PORTLAND, Ore. (KOIN) — The salon, where women let their hair down — literally — and talk about the joys, hurts and obstacles facing their community.

A group of about 30 women — including female officers in plain clothes — got together at a Portland salon to do just that with Portland police chief Danielle Outlaw. 

“Women specifically in the African American community bring a different perspective,” Outlaw said. “We are impacted by violence in our community and crimes in our communities in different ways. We are mothers, we’re sisters, we are nieces, we are grandparents, aunts and we are responsible and care givers for predominately for the most part  males in our community, so we grieve we hurt, we worry in different ways.”

In just over a year in Portland, Outlaw has been working to connect with the community and hear their concerns about police. She’s trying a new approach — meeting people in a casual environment to talk about those issues and how police play a role.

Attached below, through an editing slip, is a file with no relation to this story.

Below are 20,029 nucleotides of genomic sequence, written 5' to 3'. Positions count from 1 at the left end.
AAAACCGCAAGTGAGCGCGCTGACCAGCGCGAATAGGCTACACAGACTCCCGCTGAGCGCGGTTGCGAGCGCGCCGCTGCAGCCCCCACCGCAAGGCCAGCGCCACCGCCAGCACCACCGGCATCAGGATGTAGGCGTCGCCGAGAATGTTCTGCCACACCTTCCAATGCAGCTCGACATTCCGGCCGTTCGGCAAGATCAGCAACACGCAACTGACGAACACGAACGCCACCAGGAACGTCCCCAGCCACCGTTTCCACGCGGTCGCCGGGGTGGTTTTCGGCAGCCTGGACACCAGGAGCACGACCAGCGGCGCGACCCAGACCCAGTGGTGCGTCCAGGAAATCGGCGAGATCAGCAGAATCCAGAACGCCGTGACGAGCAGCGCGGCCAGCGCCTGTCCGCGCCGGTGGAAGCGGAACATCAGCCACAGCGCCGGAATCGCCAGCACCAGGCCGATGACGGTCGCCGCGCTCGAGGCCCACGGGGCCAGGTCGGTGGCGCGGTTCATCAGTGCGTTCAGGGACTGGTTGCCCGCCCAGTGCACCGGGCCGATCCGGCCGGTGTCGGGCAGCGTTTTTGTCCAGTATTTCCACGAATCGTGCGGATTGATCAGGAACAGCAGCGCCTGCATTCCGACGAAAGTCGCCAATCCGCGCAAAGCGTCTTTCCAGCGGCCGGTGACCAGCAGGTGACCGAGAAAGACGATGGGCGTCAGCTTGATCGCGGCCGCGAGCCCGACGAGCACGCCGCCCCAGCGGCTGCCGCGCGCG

“I think this is just a really good opportunity to bring and come as we are to talk about some very serious issues in our community,” Outlaw said.

Outlaw developed the concept in Oakland, California to go beyond the traditional community meeting or town hall. She held a similar forum at Champions Barbershop in Northeast Portland in September. 

Police Chief Danille Outlaw met with community members at a local salon to talk about their concerns about police. (KOIN) 

“Conversations are held here at the salon,” Outlaw said. “I think it is important for us as women to come together in an opportunity of fellowship outside the traditional enforcement action with the police department and the community that we usually see. I think it is important that we come together in a way that we all share in common — who doesn’t go to the hair salon?”

The women in this group expressed their concern about people feeling comfortable dealing with police officers. And while that will take more time and more talks like this one, these women know the healing starts at home.

“The police presence is needed, for some of these issues but maybe not all the time, but if the men see us making the difference as far as the adult men then maybe they will get on board and help support but I do think it starts with the mothers, it starts with us,” one woman said.

This one was just one of many Salon Talks to come.